The Washington Post

Fairfax board endorses urban design guidelines for Tysons Corner

The Fairfax County Board of Supervisors adopted a sweeping array of guidelines Tuesday to flesh out the vision for a new urban landscape in Tysons Corner.

The guidelines touch on best practices for aesthetically pleasing and environmentally friendly building designs, signage, paint schemes, street furniture and pocket parks. The guidelines build on broader aims described in the Comprehensive Plan, which was amended in June 2010 to transform the suburban crossroad into an urban center. But the guidelines also offer more detailed verbal and visual illustrations of the new urban landscape county planners hope to create in there.

“I love this document. I think it’s really, really well-done,” said Board Chairman Sharon S. Bulova (D).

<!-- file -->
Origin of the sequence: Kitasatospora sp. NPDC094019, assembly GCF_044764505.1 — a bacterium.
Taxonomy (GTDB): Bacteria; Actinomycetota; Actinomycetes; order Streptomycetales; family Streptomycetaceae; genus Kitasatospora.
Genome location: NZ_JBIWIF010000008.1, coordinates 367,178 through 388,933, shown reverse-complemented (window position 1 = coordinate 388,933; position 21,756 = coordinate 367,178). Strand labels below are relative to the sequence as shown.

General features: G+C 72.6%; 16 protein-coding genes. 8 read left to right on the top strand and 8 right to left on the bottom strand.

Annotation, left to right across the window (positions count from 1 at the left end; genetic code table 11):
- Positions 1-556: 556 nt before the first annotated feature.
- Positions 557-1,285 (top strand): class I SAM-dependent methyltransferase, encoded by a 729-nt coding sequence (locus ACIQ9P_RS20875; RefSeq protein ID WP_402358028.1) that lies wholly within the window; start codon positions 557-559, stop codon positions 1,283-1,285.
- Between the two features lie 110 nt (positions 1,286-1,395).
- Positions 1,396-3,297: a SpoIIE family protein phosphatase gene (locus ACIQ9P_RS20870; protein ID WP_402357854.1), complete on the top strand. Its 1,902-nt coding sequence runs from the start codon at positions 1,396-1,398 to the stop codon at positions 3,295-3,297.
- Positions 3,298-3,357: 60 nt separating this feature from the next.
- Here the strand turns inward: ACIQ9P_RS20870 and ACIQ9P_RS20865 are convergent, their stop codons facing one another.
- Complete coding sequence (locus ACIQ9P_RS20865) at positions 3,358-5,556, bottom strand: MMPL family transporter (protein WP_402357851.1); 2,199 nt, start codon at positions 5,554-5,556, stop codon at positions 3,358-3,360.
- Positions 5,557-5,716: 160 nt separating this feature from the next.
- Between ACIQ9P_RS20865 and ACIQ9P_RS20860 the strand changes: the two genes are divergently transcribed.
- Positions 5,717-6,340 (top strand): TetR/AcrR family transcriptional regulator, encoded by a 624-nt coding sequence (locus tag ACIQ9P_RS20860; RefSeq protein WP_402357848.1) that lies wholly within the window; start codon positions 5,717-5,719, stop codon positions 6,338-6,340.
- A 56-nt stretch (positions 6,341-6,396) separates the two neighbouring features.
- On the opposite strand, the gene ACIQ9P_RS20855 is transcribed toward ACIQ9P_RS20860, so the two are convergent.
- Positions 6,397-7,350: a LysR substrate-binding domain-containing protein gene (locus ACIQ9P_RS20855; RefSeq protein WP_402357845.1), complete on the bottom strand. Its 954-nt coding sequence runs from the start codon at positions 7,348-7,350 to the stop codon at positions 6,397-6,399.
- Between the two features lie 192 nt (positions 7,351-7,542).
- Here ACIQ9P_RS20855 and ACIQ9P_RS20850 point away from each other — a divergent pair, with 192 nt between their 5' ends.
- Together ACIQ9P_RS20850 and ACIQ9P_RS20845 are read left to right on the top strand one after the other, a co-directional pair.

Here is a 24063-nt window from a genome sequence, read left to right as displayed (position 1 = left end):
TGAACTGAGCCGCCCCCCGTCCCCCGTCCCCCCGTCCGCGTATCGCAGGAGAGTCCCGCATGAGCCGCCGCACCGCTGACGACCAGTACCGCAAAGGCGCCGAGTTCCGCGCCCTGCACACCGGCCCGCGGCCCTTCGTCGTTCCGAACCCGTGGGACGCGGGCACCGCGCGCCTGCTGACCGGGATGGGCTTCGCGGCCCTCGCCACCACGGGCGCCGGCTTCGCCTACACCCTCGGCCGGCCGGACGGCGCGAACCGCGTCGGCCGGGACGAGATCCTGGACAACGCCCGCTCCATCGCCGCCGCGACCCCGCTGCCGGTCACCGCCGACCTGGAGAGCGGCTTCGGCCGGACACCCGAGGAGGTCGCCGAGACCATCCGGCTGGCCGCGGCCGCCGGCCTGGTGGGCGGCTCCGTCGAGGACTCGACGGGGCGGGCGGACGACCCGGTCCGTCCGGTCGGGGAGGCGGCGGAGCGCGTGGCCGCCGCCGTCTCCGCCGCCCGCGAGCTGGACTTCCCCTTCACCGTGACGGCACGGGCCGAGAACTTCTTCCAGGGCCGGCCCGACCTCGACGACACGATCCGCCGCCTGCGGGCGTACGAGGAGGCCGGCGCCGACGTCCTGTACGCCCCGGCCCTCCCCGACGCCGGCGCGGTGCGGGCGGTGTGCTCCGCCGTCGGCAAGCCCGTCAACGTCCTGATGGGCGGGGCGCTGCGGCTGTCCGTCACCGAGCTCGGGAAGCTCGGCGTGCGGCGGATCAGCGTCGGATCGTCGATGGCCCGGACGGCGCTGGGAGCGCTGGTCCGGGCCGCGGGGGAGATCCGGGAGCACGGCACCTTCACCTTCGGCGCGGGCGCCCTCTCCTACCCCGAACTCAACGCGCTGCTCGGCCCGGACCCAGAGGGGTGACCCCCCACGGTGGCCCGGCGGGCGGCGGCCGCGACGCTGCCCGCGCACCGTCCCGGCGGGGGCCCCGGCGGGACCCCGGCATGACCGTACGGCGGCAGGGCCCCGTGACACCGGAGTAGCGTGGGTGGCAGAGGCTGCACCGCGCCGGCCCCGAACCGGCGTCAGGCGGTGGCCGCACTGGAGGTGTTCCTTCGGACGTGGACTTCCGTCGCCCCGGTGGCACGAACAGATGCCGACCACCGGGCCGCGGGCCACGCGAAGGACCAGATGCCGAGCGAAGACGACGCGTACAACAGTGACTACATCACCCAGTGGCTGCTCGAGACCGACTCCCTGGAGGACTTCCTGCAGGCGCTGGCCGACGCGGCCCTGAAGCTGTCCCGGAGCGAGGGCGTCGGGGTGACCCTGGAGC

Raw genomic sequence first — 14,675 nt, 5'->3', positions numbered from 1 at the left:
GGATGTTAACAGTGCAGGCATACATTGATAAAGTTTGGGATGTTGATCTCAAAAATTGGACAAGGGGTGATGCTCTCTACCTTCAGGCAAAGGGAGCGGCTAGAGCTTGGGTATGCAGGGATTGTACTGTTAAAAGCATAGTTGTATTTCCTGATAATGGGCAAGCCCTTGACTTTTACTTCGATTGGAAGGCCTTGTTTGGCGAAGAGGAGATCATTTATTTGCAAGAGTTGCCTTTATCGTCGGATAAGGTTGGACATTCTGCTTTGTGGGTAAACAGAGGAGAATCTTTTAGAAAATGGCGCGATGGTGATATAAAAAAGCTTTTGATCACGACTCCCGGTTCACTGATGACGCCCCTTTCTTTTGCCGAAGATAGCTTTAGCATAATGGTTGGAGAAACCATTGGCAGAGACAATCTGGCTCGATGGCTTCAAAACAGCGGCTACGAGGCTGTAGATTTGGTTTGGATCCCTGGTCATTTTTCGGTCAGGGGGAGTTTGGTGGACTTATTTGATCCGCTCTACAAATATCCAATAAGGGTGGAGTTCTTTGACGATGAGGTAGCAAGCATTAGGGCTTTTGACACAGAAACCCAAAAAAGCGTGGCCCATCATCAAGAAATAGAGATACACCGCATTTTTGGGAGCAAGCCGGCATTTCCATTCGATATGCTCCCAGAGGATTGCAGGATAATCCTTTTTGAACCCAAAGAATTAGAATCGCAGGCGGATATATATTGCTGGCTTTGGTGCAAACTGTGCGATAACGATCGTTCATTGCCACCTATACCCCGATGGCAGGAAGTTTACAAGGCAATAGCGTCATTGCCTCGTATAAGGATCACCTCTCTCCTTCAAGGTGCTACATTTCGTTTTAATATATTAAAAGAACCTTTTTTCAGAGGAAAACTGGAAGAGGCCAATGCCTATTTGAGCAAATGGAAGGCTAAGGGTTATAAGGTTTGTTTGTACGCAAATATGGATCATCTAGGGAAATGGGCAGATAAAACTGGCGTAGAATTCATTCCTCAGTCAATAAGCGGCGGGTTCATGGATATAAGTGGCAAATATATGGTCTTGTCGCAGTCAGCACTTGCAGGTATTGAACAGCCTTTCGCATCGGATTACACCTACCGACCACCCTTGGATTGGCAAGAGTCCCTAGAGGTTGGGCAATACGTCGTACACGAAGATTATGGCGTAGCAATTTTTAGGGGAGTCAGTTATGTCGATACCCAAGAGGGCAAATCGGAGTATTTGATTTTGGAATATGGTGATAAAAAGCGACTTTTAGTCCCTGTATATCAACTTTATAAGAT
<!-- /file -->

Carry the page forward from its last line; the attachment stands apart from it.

The draft guidelines were developed by staff, along with volunteer landscape architects, planners and members of the Tysons Partnership, and then submitted to the public for its review. The guidelines are not binding, but they also give developers a better idea of what county planners hope to see when reviewing applications for rezoning.

Supervisor Linda Q. Smyth (D-Providence), whose district includes Tysons, said similar guidelines have been beneficial in the redevelopment of Merrifield.

The board adopted the guidelines unanimously, but not before Supervisor Patrick S. Herrity (R-Springfield) received assurances from county planners that guidelines were meant as that only.

“I just want to make sure that these don’t become the force of regulation when they are intended as guidelines,” Herrity said.

Barbara A. Byron, director of the Office of Community Revitalization and Redevelopment, said the guidelines explicitly embrace the idea that they are flexible — “our mantra in Tysons,” she added.

The guidelines can be viewed here.

Fredrick Kunkle runs the Tripping blog, writing about the experience of travel. Freddy's also covered politics, courts, police, and local government. Before coming to The Washington Post, he worked for the Star-Ledger and The Bergen Record.

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